"Mother Nature's Son" comes as a welcome breath of fresh air after the claustrophobic intensity of "Yer Blues"
— albeit carrying the heady aroma of the harvest from Paul's "field of grass
Another India song, apparently inspired by one of the Maharishi's lectures, it also provides evidence of the fact that The Beatles spent at least as much time bunking off into the surrounding countryside with their acoustic guitars as they did actually listening to his 'words of wisdom' in the ashram.All day long I'm sitting singing songs for everyone ...
They were accompanied, more often than not, by Donovan; whose influence is plain in the intricate folky-picking arrangement of the melody. In stark contrast to Lennon's internal agony, with all of creation seemingly conspiring against him, Paul's pastoral paean sees him calm and centred: at peace with himself and his place within the cosmos. Maybe that's why a John song called "Child Of Nature" got shelved at the time: though it later reemerged from the cocoon, transformed into "Jealous Guy".Nevertheless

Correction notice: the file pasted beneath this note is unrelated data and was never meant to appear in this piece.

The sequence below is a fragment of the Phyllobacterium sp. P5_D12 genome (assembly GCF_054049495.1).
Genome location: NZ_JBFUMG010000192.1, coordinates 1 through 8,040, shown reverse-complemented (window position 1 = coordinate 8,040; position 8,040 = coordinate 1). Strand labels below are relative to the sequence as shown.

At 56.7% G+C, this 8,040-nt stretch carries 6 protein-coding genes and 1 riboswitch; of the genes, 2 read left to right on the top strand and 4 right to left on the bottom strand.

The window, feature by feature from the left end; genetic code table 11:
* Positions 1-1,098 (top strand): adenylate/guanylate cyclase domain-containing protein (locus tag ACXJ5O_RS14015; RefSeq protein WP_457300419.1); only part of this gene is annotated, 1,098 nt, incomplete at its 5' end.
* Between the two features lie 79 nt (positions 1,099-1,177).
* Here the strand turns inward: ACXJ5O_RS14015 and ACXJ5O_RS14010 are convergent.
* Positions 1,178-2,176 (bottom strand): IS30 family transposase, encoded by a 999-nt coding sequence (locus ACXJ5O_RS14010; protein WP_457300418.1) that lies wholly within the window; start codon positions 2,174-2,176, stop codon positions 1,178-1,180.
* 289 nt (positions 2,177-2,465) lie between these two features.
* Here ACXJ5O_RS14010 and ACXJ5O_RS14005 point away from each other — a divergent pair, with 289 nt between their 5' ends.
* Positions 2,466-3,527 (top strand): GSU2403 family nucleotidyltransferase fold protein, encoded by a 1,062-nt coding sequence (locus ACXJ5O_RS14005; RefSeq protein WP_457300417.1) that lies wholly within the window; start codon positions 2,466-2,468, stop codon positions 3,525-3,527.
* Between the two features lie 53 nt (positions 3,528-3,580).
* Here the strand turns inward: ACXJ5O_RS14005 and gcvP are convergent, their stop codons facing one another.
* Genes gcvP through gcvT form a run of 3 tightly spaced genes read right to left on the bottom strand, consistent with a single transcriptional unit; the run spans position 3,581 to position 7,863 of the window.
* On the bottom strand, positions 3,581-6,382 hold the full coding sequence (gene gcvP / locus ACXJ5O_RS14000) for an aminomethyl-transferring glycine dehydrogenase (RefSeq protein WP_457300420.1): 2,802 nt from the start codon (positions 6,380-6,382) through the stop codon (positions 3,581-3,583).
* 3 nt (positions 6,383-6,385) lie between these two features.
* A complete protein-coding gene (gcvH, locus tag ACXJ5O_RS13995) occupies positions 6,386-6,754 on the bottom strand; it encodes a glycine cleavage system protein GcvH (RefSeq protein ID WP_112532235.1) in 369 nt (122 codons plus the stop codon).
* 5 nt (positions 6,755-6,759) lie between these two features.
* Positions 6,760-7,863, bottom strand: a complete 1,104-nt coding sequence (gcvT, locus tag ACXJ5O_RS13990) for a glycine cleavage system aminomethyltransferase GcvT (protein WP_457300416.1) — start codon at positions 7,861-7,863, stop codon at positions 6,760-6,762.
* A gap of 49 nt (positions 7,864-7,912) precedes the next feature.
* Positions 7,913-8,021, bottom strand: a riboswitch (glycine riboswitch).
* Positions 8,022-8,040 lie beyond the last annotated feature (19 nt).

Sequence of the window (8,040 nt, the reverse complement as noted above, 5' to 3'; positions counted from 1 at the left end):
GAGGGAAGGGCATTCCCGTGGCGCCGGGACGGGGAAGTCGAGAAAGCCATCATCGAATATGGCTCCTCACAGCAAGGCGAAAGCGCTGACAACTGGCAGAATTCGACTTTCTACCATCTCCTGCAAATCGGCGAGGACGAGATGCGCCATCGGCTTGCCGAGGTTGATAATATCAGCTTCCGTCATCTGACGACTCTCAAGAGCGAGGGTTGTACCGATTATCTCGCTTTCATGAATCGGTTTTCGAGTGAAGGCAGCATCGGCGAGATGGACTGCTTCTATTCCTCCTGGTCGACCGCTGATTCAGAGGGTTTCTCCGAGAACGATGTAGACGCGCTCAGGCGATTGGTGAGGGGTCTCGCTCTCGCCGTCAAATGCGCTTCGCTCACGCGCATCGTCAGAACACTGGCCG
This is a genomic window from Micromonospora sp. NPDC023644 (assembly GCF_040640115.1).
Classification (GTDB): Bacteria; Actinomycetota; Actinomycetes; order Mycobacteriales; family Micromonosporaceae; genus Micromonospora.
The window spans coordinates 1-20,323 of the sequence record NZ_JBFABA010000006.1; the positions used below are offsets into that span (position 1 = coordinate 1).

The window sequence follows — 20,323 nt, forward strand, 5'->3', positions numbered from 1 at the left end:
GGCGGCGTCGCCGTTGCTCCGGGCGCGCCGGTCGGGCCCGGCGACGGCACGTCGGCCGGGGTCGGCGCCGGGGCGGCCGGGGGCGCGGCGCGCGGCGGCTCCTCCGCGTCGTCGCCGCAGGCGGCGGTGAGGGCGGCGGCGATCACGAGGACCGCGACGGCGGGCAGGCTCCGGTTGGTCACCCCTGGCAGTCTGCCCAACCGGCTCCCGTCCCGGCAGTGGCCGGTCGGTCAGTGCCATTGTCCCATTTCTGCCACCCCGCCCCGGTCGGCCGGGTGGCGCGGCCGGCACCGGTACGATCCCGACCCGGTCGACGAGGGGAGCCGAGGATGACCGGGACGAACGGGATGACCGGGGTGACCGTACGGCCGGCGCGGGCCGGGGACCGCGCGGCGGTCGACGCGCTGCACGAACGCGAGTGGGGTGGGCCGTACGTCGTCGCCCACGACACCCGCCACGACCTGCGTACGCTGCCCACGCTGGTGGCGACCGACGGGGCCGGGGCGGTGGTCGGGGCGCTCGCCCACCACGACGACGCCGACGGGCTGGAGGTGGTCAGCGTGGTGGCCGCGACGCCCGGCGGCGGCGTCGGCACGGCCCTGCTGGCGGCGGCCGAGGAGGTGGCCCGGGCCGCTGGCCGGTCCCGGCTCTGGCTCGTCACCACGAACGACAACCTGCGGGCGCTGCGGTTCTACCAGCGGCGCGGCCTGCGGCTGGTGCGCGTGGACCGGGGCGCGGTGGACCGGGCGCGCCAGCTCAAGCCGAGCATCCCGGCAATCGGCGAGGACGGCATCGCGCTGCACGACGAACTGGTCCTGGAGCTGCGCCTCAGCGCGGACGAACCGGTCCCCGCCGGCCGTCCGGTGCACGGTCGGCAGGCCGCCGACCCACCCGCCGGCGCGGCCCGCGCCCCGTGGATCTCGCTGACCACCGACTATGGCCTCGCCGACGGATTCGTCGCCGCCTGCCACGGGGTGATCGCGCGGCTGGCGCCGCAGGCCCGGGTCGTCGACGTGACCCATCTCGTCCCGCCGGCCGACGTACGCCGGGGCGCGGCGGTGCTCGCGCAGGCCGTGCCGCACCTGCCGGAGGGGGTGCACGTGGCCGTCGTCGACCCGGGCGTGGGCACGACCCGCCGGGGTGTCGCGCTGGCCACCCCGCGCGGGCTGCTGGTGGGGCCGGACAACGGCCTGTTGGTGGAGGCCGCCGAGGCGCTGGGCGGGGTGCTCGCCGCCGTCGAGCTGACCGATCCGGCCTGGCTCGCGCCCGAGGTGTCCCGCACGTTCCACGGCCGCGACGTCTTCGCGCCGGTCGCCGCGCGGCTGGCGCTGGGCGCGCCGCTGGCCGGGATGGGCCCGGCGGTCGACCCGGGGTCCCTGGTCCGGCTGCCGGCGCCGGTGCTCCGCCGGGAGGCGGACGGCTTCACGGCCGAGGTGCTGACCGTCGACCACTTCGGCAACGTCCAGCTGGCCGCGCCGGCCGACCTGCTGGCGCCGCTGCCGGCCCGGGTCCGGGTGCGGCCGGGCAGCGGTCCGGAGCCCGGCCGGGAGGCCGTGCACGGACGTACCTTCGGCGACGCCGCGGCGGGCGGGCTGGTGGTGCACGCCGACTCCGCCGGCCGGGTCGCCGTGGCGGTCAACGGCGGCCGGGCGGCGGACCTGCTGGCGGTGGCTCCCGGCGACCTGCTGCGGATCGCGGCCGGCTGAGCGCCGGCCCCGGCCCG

, Neil 'Nasty' Innes might well have actually outruttled both of them — and the actual Donovan and Julia
too — with the actual post-ouiji board tapping "Let's Be Natural".
Back in the uncomfortable Beatleality of The White
, however, "Mother Nature's Son" became yet another one Mac show, with the composer providing the percussion (the timpani set up out in the corridor, to give it a suitably faraway feel), in addition to the double guitar part. George Martin's exquisitely understated brass arrangement is just perfect in transplanting the sentiments from the Himalayan foothills to 'England's green and pleasant land', flowing like the proverbial mountain stream through the non-verbal vocal embellishments.
On more recent excursions, an accordion has supplied the ambience, with Paul still in fine vocal form:Doo-doo-doo-dah-doo:
Yeah, yeah, yeah...